With the support of her husband, one grad overcame loss to finish her doctorate
When I started at Walden for my Doctor of Nursing Practice (DNP), I had recently made the transition from working in internal medicine to building a family practice in a rural clinic. I’d been in nursing for more than 35 years, but the field pushes for academic progression. It may soon be a requirement to have a doctoral degree in order to take the nurse practitioner exam, so I went for it.
“It’s always been important to Marcia to continue her education. When she’s finished with one thing, she finds something else to pursue. It tickled me to see her graduate, knowing that her father was always very excited about her becoming a doctor someday.”
Maintaining balance was my biggest struggle; I tried hard to keep one day a week open for downtime, but it didn’t always happen. I worked on building my clinic practice during the day, sometimes putting in extra time there. After supper, I worked on my schoolwork until I was finished. I had a day full of commitments, and that didn’t leave me with a lot of personal time.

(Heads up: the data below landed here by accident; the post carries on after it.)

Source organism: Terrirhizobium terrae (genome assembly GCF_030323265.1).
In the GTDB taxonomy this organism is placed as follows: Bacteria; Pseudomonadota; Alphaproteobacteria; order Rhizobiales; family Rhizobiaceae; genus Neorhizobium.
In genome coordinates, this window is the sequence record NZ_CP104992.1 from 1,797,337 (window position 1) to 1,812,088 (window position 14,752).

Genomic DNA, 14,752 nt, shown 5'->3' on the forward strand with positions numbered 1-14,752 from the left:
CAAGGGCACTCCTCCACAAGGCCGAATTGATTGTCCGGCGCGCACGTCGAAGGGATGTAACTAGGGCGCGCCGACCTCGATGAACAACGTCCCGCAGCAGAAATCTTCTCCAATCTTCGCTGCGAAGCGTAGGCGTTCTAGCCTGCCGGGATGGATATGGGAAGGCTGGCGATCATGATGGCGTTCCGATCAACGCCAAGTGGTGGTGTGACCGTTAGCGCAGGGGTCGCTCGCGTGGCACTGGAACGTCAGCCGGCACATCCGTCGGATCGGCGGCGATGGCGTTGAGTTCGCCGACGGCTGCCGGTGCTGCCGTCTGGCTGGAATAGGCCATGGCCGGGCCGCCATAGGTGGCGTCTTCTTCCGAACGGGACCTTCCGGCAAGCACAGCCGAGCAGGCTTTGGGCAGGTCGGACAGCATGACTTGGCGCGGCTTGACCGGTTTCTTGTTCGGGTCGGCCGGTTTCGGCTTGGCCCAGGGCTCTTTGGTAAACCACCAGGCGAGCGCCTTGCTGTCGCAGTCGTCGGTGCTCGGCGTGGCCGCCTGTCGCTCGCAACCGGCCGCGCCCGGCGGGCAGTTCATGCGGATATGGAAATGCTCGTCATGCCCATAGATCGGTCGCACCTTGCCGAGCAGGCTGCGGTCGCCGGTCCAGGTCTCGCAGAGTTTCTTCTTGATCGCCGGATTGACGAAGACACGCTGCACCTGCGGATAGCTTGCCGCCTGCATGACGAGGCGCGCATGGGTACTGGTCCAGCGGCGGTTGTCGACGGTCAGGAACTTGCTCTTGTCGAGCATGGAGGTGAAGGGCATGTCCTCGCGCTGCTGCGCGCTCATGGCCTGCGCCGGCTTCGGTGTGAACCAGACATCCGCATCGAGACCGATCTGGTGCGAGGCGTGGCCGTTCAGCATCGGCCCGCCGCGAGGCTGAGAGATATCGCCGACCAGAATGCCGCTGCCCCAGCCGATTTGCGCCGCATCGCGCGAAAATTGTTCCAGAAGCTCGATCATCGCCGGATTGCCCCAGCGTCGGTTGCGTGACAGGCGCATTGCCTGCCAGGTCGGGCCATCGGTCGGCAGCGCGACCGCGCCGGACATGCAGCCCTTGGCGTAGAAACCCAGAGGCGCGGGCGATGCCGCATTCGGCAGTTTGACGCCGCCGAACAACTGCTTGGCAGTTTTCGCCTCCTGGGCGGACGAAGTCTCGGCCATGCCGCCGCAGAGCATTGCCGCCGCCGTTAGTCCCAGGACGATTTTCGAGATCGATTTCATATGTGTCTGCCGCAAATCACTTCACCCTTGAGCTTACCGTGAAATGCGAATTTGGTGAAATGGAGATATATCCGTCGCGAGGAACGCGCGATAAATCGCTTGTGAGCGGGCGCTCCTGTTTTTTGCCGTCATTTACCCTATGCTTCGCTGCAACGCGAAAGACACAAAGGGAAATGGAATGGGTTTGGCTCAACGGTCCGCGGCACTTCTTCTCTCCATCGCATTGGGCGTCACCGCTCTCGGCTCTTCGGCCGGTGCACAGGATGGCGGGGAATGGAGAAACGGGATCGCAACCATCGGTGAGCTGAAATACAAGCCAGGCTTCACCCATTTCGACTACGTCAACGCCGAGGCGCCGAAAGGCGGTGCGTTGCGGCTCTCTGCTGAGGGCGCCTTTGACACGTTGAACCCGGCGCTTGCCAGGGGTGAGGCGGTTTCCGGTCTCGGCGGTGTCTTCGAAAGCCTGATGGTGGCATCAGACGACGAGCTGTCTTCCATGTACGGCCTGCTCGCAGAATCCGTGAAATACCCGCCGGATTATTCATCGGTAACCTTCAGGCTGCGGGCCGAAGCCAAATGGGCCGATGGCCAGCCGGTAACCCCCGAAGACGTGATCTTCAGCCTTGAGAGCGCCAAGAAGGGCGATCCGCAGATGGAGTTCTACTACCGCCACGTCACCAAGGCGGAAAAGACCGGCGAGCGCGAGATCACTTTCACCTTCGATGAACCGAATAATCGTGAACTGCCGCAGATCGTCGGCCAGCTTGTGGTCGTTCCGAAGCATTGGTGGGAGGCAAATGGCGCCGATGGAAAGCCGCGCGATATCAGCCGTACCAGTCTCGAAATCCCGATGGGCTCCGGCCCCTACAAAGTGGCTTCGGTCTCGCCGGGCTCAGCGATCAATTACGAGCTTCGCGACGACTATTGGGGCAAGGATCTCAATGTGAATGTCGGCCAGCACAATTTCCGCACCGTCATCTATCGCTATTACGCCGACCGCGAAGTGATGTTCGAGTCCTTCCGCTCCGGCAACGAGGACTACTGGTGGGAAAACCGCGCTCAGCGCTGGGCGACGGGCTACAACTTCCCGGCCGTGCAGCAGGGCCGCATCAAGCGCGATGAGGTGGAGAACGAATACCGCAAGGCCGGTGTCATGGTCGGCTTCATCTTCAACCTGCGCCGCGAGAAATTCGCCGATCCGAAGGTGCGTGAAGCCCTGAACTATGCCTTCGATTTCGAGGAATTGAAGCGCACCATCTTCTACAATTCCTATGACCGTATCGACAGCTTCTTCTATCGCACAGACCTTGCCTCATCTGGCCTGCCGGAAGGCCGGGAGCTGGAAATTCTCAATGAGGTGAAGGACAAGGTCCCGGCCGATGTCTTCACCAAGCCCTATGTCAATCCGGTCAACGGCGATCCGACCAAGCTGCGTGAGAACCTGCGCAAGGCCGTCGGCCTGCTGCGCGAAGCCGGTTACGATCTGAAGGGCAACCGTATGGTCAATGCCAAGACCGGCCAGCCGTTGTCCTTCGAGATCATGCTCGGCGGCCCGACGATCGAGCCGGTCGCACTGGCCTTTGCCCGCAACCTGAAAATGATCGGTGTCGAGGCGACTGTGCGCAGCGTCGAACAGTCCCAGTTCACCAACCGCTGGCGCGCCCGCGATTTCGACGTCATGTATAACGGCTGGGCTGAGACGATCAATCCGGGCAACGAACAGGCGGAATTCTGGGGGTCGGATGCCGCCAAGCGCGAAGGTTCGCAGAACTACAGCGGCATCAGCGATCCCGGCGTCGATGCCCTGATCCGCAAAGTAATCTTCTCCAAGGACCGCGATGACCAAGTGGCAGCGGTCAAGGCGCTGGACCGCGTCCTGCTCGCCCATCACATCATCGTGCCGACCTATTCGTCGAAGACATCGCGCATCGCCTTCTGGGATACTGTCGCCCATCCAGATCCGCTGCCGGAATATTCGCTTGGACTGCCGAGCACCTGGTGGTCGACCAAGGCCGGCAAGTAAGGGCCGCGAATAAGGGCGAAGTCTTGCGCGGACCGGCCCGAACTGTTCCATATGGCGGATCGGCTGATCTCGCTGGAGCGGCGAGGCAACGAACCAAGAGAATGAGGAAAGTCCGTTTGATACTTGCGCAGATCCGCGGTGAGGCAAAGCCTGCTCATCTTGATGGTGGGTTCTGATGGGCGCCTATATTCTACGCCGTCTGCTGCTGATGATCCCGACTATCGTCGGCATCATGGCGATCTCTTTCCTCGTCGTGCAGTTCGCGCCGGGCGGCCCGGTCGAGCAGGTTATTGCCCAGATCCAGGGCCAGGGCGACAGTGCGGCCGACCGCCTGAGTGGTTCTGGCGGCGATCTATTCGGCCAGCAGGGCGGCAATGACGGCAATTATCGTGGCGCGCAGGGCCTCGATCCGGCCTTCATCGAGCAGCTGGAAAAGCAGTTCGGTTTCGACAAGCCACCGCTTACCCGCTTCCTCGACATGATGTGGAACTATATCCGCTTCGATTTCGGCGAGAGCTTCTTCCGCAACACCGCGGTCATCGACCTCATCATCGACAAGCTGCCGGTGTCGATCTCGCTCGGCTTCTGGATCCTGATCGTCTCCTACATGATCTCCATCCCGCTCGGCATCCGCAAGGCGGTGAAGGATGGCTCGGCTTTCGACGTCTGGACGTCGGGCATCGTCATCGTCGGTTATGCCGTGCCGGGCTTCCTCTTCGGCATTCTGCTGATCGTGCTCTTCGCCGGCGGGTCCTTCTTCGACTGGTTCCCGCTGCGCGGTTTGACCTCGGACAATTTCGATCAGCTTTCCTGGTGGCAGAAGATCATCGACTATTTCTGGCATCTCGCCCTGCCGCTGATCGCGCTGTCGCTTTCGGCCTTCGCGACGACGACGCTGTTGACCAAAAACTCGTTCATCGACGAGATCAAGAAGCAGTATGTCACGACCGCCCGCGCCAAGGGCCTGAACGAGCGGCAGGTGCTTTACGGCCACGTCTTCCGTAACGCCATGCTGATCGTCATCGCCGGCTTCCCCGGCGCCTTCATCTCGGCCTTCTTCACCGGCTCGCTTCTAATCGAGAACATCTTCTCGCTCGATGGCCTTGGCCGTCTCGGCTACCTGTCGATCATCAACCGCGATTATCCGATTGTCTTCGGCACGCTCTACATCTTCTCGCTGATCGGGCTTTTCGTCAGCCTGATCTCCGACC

My husband, Sonny, helped me so much by keeping the roadblocks out of my way. He always made sure there was something on the table for supper, and he took care of our bills and other responsibilities. He encouraged me to continue, even when it got to the point where I couldn’t see the end. He never doubted me; he would say, “Of course you can do it—just keep at it.”
It was particularly difficult when my father passed away in February 2014. I was halfway through the program at that point. Both of my parents were proud of me for pursuing my education because neither of them had gone to college. I remember telling my father that the process was going to take longer than I thought, and he said, “The time will come and go, and you’ll either say you wish you would’ve finished or you’ll know you’re almost done.” It was extremely hard losing him, but I’m so glad he and Sonny encouraged me to finish.
Since earning my degree, I’ve gotten a new job offer that I have accepted, and it feels so good to have the credibility that comes with a doctorate. I will now be an assistant professor in a DNP program’s clinical track at Viterbo University. I will still be able to work in clinical practice a couple days a week—the best of both worlds!
Dr. Marcia Hagen and her husband, Sonny Photo credit: Scott Cook